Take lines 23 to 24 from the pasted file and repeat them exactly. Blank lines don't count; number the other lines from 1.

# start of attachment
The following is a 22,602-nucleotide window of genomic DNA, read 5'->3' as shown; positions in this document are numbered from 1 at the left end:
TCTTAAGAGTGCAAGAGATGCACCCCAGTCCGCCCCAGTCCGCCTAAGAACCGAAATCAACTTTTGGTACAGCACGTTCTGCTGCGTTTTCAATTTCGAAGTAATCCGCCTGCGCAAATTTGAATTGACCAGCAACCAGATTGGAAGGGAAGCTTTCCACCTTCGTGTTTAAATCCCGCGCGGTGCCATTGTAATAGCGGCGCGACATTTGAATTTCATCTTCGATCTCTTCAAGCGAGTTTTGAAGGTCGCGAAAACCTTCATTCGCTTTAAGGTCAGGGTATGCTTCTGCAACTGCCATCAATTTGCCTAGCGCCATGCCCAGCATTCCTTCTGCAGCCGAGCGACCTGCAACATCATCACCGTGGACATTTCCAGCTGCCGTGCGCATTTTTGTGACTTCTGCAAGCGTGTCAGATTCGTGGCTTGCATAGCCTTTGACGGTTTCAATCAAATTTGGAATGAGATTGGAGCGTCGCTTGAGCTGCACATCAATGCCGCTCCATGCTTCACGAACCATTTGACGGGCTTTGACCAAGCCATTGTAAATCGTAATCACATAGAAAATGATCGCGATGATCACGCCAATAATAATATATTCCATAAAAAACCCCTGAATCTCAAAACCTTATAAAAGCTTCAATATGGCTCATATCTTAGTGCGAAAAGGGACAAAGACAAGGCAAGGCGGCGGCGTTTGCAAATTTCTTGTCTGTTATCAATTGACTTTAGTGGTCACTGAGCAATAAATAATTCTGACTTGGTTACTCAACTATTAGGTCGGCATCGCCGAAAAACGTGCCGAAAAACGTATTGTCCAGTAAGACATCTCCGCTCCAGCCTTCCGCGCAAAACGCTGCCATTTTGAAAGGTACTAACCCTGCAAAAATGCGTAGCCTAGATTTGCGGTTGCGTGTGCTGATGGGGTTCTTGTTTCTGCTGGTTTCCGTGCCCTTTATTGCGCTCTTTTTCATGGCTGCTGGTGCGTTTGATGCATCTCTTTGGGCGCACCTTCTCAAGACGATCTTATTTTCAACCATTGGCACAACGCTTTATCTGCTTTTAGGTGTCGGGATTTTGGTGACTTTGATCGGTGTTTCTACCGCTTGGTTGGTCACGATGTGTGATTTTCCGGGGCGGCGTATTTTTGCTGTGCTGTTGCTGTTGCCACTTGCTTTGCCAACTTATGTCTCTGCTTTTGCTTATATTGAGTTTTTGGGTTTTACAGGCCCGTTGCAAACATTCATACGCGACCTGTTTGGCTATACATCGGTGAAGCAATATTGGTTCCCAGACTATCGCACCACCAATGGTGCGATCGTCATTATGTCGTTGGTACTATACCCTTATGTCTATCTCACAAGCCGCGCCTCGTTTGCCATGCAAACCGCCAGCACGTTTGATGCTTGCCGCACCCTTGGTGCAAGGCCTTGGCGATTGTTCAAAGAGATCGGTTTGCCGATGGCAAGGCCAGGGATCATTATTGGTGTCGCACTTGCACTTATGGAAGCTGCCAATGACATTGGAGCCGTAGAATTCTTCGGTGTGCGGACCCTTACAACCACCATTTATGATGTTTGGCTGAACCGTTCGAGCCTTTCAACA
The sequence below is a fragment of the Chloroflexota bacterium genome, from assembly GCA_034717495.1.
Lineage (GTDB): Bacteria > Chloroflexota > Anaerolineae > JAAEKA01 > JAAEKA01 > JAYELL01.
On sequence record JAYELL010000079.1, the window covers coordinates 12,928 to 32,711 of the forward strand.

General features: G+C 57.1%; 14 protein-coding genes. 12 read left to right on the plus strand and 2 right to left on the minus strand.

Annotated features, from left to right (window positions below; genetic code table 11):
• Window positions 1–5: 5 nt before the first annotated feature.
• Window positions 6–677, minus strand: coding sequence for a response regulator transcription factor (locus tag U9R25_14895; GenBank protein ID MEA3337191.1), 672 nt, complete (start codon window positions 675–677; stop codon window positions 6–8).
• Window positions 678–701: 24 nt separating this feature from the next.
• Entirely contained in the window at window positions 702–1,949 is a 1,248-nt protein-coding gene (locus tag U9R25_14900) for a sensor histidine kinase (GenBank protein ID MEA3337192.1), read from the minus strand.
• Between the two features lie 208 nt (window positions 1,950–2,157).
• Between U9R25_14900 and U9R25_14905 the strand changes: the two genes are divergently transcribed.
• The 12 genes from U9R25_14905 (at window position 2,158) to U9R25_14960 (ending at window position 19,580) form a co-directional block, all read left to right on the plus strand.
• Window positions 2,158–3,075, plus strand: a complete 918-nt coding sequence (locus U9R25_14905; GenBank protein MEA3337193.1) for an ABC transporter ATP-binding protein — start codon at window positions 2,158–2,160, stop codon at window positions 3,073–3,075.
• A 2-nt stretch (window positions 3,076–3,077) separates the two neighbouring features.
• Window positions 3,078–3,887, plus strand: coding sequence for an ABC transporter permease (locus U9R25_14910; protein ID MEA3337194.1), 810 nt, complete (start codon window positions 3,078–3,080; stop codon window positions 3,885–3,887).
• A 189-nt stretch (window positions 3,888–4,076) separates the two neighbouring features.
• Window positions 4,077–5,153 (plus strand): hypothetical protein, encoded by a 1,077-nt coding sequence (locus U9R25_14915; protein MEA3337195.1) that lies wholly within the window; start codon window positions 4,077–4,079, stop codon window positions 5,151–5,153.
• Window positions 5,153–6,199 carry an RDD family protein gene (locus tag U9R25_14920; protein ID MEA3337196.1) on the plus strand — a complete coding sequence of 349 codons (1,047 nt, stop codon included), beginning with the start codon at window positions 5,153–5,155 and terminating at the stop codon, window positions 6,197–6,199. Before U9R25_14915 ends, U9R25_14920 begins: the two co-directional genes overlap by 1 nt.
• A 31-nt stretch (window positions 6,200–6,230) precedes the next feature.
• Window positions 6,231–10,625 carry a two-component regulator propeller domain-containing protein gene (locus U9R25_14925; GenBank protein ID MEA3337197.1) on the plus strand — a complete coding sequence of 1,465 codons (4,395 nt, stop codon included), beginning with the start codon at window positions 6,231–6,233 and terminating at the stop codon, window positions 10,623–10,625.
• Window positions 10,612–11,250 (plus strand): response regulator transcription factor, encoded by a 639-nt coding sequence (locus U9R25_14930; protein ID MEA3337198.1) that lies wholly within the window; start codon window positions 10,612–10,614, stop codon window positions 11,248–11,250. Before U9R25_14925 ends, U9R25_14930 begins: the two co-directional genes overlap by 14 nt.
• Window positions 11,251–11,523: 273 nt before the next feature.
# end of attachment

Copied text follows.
• Window positions 10,612–11,250 (plus strand): response regulator transcription factor, encoded by a 639-nt coding sequence (locus U9R25_14930; protein ID MEA3337198.1) that lies wholly within the window; start codon window positions 10,612–10,614, stop codon window positions 11,248–11,250. Before U9R25_14925 ends, U9R25_14930 begins: the two co-directional genes overlap by 14 nt.
• Window positions 11,251–11,523: 273 nt before the next feature.